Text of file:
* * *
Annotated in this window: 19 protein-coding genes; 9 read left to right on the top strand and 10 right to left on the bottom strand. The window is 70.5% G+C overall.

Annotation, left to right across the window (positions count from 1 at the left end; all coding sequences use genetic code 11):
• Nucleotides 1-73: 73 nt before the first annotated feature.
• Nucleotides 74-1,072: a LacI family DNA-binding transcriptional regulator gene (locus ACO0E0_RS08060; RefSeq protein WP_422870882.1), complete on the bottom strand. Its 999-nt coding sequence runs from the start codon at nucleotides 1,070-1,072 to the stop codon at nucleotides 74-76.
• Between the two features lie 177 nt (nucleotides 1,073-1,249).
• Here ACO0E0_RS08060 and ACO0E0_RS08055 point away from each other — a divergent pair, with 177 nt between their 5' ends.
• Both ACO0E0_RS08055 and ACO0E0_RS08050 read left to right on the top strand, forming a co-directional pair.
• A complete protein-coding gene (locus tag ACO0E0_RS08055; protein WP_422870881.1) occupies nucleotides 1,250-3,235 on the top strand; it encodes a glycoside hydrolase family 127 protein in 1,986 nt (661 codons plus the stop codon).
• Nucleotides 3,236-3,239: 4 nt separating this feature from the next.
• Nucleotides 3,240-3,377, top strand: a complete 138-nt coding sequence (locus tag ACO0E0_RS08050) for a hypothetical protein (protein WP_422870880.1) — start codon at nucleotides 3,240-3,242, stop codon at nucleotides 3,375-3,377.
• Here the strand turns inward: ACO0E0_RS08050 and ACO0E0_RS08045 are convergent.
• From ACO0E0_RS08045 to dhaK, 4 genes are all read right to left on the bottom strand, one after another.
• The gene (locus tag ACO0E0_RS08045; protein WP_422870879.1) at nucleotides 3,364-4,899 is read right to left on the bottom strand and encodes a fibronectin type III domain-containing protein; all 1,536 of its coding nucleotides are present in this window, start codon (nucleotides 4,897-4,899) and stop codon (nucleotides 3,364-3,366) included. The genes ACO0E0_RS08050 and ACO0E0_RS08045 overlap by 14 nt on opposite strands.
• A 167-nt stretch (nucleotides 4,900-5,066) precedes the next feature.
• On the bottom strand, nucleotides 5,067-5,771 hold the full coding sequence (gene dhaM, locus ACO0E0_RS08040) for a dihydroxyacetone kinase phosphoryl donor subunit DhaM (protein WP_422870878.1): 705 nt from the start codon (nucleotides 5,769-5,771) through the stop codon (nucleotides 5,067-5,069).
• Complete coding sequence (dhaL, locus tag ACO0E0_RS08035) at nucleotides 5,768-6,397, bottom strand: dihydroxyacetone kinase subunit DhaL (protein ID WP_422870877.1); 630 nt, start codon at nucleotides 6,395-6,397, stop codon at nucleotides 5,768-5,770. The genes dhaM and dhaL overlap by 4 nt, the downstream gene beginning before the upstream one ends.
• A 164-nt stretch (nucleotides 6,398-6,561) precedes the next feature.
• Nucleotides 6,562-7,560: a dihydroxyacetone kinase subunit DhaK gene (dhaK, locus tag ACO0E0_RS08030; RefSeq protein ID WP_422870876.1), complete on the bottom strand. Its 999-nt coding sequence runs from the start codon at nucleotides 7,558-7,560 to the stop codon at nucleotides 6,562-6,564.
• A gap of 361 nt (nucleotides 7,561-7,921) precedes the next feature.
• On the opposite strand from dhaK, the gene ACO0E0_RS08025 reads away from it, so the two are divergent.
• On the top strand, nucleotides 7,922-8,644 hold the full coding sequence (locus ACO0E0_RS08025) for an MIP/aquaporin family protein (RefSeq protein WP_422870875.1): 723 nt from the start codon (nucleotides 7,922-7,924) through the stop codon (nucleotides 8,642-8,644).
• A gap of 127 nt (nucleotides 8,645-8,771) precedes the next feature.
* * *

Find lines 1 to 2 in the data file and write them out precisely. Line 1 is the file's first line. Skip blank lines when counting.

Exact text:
Annotated in this window: 19 protein-coding genes; 9 read left to right on the top strand and 10 right to left on the bottom strand. The window is 70.5% G+C overall.

Annotation, left to right across the window (positions count from 1 at the left end; all coding sequences use genetic code 11):